The market for English books published and sold in continental Europe was dominated by Tauchnitz for a long time. Many competitors came and went, mostly unable to make much of a dent in the position of Tauchnitz. But the First World War, which separated the German firm from its authors and from many of its customers, provided a rare opportunity for other firms to intervene. The Nelson’s Continental series that launched in Paris in 1916 and the Standard Collection from Louis Conard in Brussels, were just two of the rival series that sprung up to fill the void.
Even after the end of the war, Tauchnitz continued to be hobbled by its aftermath and by the rampant inflation that took hold in Germany. It was certainly several years before the company got back to anything like its former market position and arguably it never recovered the vigour and the dominance it had previously had. The market opportunity for other companies persisted and one firm that decided to dip a toe into the water was the Rhombus publishing company based in Vienna.
‘Rhombus Editions’ seems to me a spectacularly bad choice of name. There’s a perfectly good English word for the shape that mathematicians insist on calling a rhombus, and the same is true in German. The shape is a diamond and if that’s the shape you want for your marketing, then surely ‘Diamond Editions’ is a better name than ‘Rhombus Editions’. But Rhombus Editions it was.
They launched around 1920, with a series of very slim volumes, typically only about 80 pages long. This may have been the result of paper shortages in post-war Austria, or may have been a recognition that many potential purchasers had limited English and could not tackle a full length novel. It’s also possible that the books were partly aimed at schools, or more generally at students. Whatever the reason, Rhombus published mostly short stories and looked more like the Tauchnitz Pocket Library editions that the German publisher had issued during the war, than standard Tauchnitz Editions.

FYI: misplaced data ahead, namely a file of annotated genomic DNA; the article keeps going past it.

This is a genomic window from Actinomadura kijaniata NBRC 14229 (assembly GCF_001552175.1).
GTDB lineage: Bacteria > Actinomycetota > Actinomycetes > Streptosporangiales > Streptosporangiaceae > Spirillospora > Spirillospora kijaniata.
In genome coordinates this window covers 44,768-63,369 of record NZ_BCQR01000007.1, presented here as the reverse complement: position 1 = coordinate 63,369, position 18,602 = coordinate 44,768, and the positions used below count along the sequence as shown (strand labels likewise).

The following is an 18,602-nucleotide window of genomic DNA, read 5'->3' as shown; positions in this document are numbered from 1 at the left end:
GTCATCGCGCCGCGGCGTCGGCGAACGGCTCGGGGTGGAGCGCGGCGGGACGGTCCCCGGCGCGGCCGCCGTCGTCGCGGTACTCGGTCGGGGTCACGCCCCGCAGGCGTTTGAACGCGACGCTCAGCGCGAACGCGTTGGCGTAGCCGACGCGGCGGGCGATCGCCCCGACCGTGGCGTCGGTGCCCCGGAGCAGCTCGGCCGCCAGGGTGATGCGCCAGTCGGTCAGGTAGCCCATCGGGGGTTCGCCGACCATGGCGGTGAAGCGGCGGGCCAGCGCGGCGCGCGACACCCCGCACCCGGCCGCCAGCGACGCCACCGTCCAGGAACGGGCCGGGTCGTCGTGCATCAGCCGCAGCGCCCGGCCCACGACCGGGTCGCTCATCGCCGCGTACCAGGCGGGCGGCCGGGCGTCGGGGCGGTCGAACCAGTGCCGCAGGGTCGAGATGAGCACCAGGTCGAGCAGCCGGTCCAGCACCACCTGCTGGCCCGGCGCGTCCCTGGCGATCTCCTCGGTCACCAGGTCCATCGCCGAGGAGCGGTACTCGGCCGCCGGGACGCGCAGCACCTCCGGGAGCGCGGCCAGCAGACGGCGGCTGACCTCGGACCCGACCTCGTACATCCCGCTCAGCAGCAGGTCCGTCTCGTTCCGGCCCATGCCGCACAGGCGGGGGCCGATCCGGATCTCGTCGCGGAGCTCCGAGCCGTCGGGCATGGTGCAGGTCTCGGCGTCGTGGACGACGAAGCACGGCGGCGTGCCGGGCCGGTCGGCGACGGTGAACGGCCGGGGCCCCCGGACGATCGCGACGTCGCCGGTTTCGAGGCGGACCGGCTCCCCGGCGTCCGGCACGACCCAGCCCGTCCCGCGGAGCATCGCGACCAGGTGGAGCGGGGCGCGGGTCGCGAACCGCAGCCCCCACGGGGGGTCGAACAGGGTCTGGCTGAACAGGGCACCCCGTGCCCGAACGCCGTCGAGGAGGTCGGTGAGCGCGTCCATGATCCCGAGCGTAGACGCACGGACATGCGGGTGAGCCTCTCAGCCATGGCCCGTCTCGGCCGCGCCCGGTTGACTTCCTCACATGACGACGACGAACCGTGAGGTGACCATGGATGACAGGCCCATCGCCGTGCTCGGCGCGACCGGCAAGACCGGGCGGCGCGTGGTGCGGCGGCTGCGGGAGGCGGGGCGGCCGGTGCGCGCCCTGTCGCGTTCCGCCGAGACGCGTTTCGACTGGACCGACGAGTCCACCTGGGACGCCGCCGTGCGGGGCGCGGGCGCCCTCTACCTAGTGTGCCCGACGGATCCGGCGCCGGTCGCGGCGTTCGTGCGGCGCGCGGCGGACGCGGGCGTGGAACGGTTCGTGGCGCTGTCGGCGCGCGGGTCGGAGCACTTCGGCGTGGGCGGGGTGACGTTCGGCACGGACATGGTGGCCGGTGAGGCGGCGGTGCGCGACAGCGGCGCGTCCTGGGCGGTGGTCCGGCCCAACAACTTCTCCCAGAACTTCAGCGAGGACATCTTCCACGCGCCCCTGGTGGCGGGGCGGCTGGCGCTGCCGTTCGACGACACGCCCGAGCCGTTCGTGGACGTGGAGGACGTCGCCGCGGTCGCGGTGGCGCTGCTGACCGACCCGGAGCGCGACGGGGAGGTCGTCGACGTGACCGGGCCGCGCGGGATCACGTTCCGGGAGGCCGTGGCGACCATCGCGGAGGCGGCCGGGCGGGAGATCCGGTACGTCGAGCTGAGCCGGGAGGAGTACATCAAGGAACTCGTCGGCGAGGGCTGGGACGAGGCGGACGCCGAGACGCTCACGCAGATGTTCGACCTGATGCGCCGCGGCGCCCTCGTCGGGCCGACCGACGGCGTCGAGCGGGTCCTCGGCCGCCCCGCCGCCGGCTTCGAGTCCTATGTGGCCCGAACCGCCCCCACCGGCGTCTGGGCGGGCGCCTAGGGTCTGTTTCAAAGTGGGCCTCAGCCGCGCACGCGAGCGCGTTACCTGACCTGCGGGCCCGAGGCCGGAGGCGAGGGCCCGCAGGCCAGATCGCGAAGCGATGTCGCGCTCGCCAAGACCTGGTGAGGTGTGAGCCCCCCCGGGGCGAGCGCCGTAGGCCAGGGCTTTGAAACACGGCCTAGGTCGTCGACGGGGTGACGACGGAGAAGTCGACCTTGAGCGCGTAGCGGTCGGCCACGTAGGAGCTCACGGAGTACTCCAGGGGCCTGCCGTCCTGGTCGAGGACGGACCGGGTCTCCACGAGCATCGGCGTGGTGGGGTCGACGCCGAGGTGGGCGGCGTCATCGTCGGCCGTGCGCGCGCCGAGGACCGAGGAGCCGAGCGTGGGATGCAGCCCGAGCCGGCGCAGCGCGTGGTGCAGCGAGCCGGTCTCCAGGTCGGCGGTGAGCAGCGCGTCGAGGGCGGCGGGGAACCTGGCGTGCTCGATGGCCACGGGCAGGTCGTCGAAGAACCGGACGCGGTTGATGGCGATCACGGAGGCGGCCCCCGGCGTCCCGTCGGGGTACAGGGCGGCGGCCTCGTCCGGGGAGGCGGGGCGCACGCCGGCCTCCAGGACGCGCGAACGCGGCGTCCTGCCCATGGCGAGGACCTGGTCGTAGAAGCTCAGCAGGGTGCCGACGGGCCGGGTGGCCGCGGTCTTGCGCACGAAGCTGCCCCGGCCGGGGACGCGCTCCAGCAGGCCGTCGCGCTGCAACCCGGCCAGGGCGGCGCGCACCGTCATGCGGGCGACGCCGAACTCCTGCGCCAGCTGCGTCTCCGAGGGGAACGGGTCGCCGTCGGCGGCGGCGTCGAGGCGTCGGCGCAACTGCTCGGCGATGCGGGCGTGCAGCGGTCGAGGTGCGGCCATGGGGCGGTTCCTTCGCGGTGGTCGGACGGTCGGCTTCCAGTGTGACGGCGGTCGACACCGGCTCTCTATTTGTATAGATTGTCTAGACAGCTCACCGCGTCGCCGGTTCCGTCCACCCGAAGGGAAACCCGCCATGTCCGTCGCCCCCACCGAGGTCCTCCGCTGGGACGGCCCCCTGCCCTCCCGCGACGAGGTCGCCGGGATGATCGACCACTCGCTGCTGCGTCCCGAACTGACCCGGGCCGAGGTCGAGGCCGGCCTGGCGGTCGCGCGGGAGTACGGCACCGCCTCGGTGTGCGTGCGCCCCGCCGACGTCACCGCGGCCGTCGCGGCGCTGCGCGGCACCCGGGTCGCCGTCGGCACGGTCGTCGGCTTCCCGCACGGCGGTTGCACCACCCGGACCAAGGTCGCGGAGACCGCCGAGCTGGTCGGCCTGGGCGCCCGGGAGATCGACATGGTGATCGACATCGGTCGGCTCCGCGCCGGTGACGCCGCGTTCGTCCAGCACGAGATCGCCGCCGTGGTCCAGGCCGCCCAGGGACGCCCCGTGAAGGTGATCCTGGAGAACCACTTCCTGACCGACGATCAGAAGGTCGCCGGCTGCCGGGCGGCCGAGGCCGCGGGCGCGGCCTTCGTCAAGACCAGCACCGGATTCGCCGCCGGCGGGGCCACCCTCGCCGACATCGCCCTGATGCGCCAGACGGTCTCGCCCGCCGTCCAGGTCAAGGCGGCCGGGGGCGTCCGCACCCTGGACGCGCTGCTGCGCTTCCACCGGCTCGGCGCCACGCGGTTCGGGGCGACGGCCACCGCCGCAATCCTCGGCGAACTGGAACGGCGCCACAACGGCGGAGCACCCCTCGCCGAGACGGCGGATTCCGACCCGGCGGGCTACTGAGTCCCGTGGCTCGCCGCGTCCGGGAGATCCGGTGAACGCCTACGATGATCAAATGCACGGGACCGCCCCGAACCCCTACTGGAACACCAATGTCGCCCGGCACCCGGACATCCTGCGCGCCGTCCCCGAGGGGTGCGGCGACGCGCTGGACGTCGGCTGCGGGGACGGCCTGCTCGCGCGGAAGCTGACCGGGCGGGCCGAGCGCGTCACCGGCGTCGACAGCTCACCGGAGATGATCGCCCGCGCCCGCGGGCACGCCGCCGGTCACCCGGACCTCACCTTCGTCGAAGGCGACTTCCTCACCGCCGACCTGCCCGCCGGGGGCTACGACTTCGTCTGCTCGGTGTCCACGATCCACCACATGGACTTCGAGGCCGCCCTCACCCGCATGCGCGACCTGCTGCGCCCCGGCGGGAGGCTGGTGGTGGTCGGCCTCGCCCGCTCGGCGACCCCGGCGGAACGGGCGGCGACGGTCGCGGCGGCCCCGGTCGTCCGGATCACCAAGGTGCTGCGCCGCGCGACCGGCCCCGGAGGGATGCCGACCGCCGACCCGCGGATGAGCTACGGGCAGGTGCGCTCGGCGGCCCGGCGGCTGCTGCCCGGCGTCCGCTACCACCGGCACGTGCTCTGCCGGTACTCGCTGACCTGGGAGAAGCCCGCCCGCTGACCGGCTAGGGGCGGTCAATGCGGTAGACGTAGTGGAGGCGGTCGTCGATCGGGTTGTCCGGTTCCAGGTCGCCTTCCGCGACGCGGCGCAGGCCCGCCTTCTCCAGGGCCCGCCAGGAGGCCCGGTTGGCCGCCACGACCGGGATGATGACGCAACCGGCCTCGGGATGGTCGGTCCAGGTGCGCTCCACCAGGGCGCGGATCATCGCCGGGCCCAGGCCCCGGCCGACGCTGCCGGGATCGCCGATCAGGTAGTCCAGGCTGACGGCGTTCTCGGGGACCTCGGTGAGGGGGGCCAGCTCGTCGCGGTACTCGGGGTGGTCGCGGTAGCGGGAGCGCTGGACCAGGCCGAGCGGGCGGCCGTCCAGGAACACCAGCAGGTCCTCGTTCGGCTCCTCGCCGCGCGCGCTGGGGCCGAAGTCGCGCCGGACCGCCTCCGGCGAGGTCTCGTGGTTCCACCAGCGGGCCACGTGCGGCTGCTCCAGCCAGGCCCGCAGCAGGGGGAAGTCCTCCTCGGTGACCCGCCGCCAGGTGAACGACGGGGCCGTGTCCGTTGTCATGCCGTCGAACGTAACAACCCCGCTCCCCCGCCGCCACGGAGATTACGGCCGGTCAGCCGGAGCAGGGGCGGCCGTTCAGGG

They were also more like the Tauchnitz Pocket Library in including only (?) out-of-copyright works by dead authors. Edgar Allan Poe, Charles Dickens, Wilkie Collins and William Thackeray all feature heavily alongside even earlier poets and playwrights. Whereas the Tauchnitz list had for many years included more volumes by female than male authors while focusing on contemporary works, this list is almost entirely male as well as entirely dead.
Working out what books existed is not easy, as relatively few of them remain and it’s not clear that the numbering system was either consistent or comprehensive. Lists in the books I have seen include titles with a selection of numbers between 2 and 99, accounting for about thirty books in this range, but also many missing numbers. Those may have been books that quickly went out of print, or they may never have been issued.
After volume 99 in about 1922, the cover design changed and the series numbering moved on to 501. From here on all numbers seem to be accounted for up to about 560. But the series started to include some longer works, which were presumably sold at a higher price and were given two numbers, or even three. These are not numbers for separate volumes, just two or three consecutive numbers given to a single book in a single volume. So volumes 508/9 is Oliver Goldsmith’s ‘The citizen of the world’ and Edgar Allan Poe’s ‘The narrative of Arthur Gordon Pym of Nantucket’ is given numbers 518/19/20.
Counting these as a single volume each, I can account for around seventy or so volumes in the series, issued roughly between 1920 and 1925, but there may have been many more.
Alongside the series of works in English, the firm published similar series in French and in Spanish as well as some books in German. The ‘Bibliothèque Rhombus’ and ‘Biblioteca Rhombus’ seem to have been no more successful than the ‘Rhombus Edition’ and after 1925 they all seem to disappear.